Anoka High School alum Margaret Chutich has been appointed to the bench of the Minnesota Court of Appeals.
Chutich joined the court in February, after being selected by Gov. Mark Dayton in December 2011. Dayton called Chutich on Christmas Eve to let her know she had been chosen so she could enjoy the news with her family over the holidays.
Becoming a judge is the realization of a dream for Chutich, whose law career has been full of variety and public service.
“In my practice I had done a lot of appellate work and I always loved appearing at the court of appeals,” said Chutich. “This really is a dream of mine.”
She most recently spent three years as the assistant dean at the Humphrey School of Public Affairs.
“I enjoyed my job very much, so much in fact I wasn’t sure I wanted to apply,” said Chutich when she learned of the judicial opening. “But I missed using my legal expertise.”
Prior to her work with the Humphrey School, Chutich worked at the Minnesota Attorney General’s Office, including positions as deputy attorney general of the law enforcement section and assistant attorney general with the criminal and human services divisions. She also worked in the criminal division prosecuting crimes and handling criminal appeals.
In the early 1990s Chutich prosecuted violent and general crimes as an assistant United States attorney.
Before entering public service, she practiced law privately in the areas of labor law, securities fraud and antitrust class actions, employment discrimination and environmental law.
It is this variety of experience that Chutich believes made her a strong candidate to become a judge.
Chutich, along with the John R. Rodenburg were appointed to two at-large vacancies on the 19-member Minnesota Court of Appeals, following the retirements of Judge Edward Toussaint and Judge Gordon Shumaker.
The Minnesota Court of Appeals handles most of the appeals from the final decisions of trial courts, state agencies and local governments.
Chutich said it is this variety was part of what made the job attractive.
“You hear cases from every aspect of people’s lives,” said Chutich. “You get to make sure people are hard and they have had a fair shot.”
Chutich grew up on Van Buren Street in Anoka, the daughter of Marlys and the late Joe Chutich. Her father was a longtime businessman in the city, owning and operating Western Auto and then Joe’s Hardware Hank.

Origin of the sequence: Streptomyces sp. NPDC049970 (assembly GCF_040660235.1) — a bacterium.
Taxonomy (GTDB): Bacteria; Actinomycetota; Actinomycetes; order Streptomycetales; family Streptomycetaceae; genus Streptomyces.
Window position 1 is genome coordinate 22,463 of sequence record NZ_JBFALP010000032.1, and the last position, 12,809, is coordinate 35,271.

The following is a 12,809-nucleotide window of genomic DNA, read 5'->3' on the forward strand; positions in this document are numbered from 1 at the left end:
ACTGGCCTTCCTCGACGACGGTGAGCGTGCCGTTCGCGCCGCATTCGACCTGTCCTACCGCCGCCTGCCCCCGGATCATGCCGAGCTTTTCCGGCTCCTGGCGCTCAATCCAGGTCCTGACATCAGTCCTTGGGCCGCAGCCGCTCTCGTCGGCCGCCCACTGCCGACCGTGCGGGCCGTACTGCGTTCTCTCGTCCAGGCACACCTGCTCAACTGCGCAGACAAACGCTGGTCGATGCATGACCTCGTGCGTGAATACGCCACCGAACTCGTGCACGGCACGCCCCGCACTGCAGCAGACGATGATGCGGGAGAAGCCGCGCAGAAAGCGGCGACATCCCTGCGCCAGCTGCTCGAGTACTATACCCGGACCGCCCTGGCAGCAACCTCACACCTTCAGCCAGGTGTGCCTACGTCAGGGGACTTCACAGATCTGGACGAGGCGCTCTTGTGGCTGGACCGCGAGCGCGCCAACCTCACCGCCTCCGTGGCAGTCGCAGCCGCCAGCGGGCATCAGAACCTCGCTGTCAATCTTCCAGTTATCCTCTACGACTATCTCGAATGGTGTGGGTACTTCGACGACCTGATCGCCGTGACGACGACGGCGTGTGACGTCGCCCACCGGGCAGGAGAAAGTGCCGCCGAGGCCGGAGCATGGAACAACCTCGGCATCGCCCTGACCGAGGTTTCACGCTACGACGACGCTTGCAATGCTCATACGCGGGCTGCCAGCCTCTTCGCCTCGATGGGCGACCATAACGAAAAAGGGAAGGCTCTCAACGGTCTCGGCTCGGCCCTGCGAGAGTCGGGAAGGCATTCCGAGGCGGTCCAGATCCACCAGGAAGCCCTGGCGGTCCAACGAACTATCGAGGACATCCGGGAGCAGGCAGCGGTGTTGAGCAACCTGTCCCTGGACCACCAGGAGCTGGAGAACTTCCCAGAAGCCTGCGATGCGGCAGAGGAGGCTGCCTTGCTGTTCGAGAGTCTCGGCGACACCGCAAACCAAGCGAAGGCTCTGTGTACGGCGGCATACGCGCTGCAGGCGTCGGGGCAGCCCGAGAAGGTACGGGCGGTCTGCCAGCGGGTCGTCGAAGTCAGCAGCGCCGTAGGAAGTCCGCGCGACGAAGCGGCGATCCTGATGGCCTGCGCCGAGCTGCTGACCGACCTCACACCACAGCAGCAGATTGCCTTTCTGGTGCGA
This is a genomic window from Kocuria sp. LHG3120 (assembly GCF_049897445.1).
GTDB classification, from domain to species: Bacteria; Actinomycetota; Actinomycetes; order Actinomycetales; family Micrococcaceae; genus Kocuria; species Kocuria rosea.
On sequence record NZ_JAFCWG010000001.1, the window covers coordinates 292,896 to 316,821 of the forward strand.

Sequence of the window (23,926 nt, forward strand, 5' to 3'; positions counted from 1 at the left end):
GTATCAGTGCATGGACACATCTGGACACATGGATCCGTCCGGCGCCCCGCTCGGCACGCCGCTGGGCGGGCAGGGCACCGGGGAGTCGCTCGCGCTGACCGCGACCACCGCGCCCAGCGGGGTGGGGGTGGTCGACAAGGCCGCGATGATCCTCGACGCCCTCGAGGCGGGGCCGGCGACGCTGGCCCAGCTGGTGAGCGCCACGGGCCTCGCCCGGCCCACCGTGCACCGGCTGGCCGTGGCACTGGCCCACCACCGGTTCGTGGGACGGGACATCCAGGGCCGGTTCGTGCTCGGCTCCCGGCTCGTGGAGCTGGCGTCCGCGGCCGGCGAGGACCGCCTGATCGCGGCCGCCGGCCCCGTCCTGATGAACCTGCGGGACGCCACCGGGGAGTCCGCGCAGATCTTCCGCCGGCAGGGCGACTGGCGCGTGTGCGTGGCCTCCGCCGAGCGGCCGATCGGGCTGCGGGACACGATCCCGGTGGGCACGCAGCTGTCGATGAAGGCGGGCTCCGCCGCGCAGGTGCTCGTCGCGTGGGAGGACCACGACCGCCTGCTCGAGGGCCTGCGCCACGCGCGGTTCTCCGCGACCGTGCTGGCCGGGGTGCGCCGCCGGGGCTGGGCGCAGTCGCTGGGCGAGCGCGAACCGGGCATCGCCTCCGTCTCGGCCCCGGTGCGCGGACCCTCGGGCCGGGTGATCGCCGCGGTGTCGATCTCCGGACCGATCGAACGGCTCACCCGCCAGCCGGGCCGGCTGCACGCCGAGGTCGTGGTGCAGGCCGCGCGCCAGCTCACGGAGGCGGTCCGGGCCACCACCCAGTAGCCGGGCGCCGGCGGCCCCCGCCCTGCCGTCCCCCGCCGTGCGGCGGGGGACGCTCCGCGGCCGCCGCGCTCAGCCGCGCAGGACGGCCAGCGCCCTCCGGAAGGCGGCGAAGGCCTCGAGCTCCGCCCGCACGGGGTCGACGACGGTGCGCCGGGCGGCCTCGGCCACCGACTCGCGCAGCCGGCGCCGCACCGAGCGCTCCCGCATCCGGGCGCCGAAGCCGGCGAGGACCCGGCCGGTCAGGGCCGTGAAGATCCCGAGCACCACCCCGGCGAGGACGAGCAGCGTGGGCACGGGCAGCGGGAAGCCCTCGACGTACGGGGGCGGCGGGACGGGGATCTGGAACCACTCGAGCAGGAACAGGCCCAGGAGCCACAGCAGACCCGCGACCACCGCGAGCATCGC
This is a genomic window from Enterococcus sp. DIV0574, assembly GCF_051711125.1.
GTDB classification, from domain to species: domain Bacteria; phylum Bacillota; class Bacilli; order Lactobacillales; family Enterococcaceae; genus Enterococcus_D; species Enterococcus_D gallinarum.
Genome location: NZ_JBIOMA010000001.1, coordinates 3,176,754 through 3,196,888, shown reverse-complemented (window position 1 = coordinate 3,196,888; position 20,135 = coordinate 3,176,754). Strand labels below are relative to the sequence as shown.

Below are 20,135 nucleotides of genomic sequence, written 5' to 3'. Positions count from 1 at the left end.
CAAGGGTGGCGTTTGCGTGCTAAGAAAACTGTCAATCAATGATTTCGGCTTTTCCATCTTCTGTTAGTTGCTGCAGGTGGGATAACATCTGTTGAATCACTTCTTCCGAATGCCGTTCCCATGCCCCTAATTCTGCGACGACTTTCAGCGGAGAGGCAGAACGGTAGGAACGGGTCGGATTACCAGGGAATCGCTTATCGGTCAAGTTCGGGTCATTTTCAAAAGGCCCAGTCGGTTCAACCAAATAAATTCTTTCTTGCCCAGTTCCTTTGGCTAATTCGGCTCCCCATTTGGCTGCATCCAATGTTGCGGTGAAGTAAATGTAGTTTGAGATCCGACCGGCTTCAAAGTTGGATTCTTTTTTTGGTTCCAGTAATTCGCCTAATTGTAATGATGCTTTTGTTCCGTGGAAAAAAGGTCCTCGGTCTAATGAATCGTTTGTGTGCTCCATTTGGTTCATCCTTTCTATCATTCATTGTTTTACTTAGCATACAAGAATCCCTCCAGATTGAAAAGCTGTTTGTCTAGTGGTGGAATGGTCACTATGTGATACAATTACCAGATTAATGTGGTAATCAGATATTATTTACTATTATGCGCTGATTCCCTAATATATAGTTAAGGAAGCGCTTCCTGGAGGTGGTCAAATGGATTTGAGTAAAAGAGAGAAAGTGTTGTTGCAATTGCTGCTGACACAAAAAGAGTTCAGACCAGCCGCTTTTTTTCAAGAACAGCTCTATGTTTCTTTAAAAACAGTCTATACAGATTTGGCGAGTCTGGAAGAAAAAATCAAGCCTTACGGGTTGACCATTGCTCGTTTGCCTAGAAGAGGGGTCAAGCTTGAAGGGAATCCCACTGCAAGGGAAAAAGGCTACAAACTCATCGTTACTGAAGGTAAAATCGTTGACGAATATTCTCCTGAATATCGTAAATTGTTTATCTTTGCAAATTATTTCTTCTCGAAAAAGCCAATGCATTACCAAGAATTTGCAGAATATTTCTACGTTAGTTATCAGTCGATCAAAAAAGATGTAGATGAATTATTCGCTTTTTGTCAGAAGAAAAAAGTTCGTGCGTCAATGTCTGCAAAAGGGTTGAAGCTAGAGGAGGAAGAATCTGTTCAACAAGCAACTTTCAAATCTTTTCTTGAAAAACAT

She graduated from Anoka High School in 1975, where she was also an accomplished athlete. In her senior year, Chutich won the state tennis title. She also played varsity basketball.
She spent her freshman year at California’s Stanford University, where she was a walk-on point guard with the women’s basketball team.
Chutich then returned to finish her degree at the University of Minnesota, where she also played tennis. She said it was late in her undergraduate studies when she decided to pursue law.
“There weren’t really any lawyers in my family, so it wasn’t something I always knew I would do,” said Chutich, who had originally thought she might like to be a history teacher or a professor.
After graduating with a bachelor of arts from the U of M in 1980, she went on to graduate cum laude with a law degree from the University of Michigan Law School in 1984.
Joining the bench
The selection process for the appeals court began last fall when Chutich applied for the opening. The Judicial Selection Commission narrowed the field to five, with the final two appointments being made by Dayton.
Chutich’s investiture – the formal judicial appointment ceremony – took place Feb. 28.
To date she has reviewed 12 cases, eight of which have been orally argued.
A team of three appeals court judges hear six cases a week. Each judge is responsible for writing two of the six opinions.
“I love to write, so that was something I really looked forward to,” she said.
Chutich said the caseload is busy, but not so busy that judges don’t have enough time to consider their decisions.
Making public, and collaborative, decisions can be a challenge, said Chutich. She also feels being on the bench could be isolating compared with the camaraderie of being on the other side as lawyer.
“You spend a lot of solitary time reading and writing,” she said.
Since joining the Minnesota Court of Appeals, Chutich has enjoyed building her team of support staff and getting to know the other judges.
“People here on the court are lovely and welcoming,” said Chutich.
Chutich lives with her family in Minneapolis and has a 12-year-old daughter.
Along with work and parenting, in her spare time Chutich still enjoys a weekly tennis game during the winter months and also likes to travel.
Chutich is a former director and current member of the Advisory Council for the Advocates for Human Rights and is a director with the YWCA of Minneapolis.
After nearly 20 years of living in Coon Rapids, Chutich’s mother has moved back to Anoka. She visits every week.
“It has been nice to get reacquainted with Anoka,” she said.
Mandy Moran Froemming is at email@example.com